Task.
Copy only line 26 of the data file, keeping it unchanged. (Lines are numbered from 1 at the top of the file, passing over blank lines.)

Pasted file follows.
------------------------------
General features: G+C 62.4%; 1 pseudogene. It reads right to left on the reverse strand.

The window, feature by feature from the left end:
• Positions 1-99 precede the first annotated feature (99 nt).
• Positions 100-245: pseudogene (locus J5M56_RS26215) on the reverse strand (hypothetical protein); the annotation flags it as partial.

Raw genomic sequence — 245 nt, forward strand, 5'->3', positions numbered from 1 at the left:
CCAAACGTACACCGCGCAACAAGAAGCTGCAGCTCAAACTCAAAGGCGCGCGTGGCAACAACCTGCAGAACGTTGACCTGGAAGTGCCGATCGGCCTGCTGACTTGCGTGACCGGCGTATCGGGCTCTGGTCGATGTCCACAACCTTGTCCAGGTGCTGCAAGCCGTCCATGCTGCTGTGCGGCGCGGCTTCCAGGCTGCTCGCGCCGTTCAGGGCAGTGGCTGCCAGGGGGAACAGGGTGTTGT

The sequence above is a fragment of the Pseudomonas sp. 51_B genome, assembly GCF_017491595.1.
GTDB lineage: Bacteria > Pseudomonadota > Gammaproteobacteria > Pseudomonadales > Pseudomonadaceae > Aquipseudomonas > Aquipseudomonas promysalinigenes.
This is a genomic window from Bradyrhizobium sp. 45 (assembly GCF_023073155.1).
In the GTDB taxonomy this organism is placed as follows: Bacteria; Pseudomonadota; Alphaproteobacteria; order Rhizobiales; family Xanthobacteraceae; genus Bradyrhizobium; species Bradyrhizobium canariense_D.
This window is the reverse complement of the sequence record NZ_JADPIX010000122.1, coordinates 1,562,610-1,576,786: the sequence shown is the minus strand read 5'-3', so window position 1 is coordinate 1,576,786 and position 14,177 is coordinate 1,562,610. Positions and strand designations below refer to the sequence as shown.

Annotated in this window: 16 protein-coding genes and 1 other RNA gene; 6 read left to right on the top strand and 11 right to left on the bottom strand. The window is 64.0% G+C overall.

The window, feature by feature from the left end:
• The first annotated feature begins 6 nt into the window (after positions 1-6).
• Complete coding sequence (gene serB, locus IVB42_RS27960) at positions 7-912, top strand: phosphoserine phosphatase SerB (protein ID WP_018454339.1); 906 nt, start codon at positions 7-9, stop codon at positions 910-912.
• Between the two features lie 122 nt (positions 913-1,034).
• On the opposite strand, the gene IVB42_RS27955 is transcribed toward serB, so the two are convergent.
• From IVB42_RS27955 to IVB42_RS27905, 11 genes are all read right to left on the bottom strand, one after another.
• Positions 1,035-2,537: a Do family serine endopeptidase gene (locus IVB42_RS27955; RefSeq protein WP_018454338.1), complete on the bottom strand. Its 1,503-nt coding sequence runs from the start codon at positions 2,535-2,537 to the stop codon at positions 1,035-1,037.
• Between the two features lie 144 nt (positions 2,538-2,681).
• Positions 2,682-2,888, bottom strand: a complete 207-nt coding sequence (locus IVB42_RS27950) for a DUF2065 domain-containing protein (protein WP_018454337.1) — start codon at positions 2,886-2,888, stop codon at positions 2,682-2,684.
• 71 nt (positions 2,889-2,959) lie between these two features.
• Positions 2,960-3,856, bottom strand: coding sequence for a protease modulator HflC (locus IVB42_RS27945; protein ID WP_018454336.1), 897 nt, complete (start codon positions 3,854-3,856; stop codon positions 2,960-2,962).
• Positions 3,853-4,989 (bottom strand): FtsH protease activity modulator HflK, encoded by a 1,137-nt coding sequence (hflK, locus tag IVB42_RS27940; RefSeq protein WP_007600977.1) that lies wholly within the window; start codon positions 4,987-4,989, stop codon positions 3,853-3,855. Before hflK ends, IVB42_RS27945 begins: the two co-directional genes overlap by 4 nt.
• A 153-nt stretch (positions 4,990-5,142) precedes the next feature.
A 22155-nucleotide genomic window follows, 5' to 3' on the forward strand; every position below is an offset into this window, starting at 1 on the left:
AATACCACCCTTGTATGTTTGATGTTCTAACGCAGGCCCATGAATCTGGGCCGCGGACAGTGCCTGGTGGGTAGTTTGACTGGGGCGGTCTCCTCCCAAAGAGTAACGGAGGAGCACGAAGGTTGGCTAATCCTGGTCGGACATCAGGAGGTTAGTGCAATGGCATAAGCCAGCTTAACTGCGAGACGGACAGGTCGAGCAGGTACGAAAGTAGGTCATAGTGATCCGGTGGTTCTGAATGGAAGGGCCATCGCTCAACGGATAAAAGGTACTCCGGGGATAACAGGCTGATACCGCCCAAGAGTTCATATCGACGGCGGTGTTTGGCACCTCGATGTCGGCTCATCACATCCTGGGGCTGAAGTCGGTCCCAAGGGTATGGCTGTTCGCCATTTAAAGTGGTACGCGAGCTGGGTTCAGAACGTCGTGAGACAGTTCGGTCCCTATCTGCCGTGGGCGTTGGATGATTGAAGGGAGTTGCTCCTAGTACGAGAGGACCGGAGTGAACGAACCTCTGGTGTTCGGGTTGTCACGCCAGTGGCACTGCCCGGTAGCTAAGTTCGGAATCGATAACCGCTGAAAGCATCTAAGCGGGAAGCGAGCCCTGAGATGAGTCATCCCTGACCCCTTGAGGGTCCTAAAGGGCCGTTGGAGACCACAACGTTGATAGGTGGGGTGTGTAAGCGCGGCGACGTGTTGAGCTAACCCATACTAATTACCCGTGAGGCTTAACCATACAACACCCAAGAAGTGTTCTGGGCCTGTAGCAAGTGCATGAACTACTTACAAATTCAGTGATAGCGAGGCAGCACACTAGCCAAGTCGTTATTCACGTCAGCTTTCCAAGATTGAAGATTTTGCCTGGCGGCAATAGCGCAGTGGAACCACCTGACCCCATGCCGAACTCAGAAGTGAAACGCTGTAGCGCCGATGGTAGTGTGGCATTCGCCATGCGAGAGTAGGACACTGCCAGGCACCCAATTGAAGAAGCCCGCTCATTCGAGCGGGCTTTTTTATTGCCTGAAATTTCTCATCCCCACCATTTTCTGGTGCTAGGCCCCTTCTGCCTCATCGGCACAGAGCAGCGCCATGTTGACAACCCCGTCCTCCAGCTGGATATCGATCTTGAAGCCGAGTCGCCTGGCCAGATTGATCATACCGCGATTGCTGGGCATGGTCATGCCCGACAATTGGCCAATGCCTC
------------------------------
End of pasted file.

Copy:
A 22155-nucleotide genomic window follows, 5' to 3' on the forward strand; every position below is an offset into this window, starting at 1 on the left: